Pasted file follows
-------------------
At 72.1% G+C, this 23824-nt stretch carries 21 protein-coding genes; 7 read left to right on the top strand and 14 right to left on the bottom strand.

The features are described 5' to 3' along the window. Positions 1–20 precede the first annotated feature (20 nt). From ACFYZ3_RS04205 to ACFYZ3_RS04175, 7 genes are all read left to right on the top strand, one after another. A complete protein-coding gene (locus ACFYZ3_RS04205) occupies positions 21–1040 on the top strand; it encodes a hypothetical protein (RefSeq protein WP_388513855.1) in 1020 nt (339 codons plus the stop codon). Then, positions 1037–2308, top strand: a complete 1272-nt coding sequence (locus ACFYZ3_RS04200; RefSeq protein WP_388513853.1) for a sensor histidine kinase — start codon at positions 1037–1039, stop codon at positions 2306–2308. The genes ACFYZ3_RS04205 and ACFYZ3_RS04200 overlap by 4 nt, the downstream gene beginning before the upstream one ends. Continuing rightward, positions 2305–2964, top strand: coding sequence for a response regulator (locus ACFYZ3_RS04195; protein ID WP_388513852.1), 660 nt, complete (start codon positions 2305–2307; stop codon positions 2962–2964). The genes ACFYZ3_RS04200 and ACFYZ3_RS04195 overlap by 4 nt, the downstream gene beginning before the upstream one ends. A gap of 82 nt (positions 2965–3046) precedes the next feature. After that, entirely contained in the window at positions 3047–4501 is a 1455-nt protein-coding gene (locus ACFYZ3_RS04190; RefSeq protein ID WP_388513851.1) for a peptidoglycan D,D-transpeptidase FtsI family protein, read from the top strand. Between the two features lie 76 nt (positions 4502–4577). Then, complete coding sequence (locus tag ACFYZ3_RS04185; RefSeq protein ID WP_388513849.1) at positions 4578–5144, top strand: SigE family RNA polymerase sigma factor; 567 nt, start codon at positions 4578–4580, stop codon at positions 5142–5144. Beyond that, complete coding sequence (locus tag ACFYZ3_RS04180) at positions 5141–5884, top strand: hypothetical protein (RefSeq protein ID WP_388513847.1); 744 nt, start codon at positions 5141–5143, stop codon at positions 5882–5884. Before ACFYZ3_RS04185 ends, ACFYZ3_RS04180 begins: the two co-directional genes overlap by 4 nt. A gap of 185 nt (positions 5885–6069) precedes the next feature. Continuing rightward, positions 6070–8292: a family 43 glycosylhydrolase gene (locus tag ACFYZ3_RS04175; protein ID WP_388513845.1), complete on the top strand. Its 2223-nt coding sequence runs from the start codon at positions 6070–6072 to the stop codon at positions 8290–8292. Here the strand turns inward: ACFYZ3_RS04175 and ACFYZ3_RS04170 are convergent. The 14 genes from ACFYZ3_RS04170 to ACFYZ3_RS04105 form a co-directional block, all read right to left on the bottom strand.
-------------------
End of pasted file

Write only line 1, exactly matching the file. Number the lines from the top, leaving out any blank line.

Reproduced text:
At 72.1% G+C, this 23824-nt stretch carries 21 protein-coding genes; 7 read left to right on the top strand and 14 right to left on the bottom strand.